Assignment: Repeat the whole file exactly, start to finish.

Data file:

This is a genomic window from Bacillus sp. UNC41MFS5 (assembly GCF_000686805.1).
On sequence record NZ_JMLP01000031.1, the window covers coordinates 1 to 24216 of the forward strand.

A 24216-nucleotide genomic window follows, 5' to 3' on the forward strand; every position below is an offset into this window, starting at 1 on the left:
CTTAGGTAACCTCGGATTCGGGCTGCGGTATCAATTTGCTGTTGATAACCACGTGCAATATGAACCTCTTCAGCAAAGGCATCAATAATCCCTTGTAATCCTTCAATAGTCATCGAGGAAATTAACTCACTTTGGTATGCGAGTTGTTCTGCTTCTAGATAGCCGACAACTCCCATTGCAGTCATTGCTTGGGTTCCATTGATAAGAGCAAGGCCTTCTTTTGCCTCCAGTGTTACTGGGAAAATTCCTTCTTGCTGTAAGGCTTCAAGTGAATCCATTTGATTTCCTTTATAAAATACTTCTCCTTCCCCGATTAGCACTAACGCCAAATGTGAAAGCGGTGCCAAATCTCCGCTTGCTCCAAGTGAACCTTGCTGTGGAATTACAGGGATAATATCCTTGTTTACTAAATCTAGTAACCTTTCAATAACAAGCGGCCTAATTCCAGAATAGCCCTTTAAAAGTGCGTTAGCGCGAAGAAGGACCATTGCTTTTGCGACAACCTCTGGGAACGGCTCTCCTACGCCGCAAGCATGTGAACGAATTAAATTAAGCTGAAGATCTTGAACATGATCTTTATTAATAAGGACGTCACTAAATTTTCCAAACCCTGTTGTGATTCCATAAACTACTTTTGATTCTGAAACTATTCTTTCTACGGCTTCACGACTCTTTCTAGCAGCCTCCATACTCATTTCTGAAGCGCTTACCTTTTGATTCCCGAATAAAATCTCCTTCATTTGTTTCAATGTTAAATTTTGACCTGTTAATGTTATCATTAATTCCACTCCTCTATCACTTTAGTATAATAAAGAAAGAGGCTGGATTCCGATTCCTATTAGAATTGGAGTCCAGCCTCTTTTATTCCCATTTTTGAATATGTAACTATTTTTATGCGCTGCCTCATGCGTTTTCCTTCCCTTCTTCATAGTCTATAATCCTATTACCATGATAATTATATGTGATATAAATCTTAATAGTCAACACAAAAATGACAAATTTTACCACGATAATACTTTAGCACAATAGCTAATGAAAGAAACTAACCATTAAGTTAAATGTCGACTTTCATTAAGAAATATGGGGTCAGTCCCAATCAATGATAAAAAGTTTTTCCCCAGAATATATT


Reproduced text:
This is a genomic window from Bacillus sp. UNC41MFS5 (assembly GCF_000686805.1).
On sequence record NZ_JMLP01000031.1, the window covers coordinates 1 to 24216 of the forward strand.

A 24216-nucleotide genomic window follows, 5' to 3' on the forward strand; every position below is an offset into this window, starting at 1 on the left:
CTTAGGTAACCTCGGATTCGGGCTGCGGTATCAATTTGCTGTTGATAACCACGTGCAATATGAACCTCTTCAGCAAAGGCATCAATAATCCCTTGTAATCCTTCAATAGTCATCGAGGAAATTAACTCACTTTGGTATGCGAGTTGTTCTGCTTCTAGATAGCCGACAACTCCCATTGCAGTCATTGCTTGGGTTCCATTGATAAGAGCAAGGCCTTCTTTTGCCTCCAGTGTTACTGGGAAAATTCCTTCTTGCTGTAAGGCTTCAAGTGAATCCATTTGATTTCCTTTATAAAATACTTCTCCTTCCCCGATTAGCACTAACGCCAAATGTGAAAGCGGTGCCAAATCTCCGCTTGCTCCAAGTGAACCTTGCTGTGGAATTACAGGGATAATATCCTTGTTTACTAAATCTAGTAACCTTTCAATAACAAGCGGCCTAATTCCAGAATAGCCCTTTAAAAGTGCGTTAGCGCGAAGAAGGACCATTGCTTTTGCGACAACCTCTGGGAACGGCTCTCCTACGCCGCAAGCATGTGAACGAATTAAATTAAGCTGAAGATCTTGAACATGATCTTTATTAATAAGGACGTCACTAAATTTTCCAAACCCTGTTGTGATTCCATAAACTACTTTTGATTCTGAAACTATTCTTTCTACGGCTTCACGACTCTTTCTAGCAGCCTCCATACTCATTTCTGAAGCGCTTACCTTTTGATTCCCGAATAAAATCTCCTTCATTTGTTTCAATGTTAAATTTTGACCTGTTAATGTTATCATTAATTCCACTCCTCTATCACTTTAGTATAATAAAGAAAGAGGCTGGATTCCGATTCCTATTAGAATTGGAGTCCAGCCTCTTTTATTCCCATTTTTGAATATGTAACTATTTTTATGCGCTGCCTCATGCGTTTTCCTTCCCTTCTTCATAGTCTATAATCCTATTACCATGATAATTATATGTGATATAAATCTTAATAGTCAACACAAAAATGACAAATTTTACCACGATAATACTTTAGCACAATAGCTAATGAAAGAAACTAACCATTAAGTTAAATGTCGACTTTCATTAAGAAATATGGGGTCAGTCCCAATCAATGATAAAAAGTTTTTCCCCAGAATATATT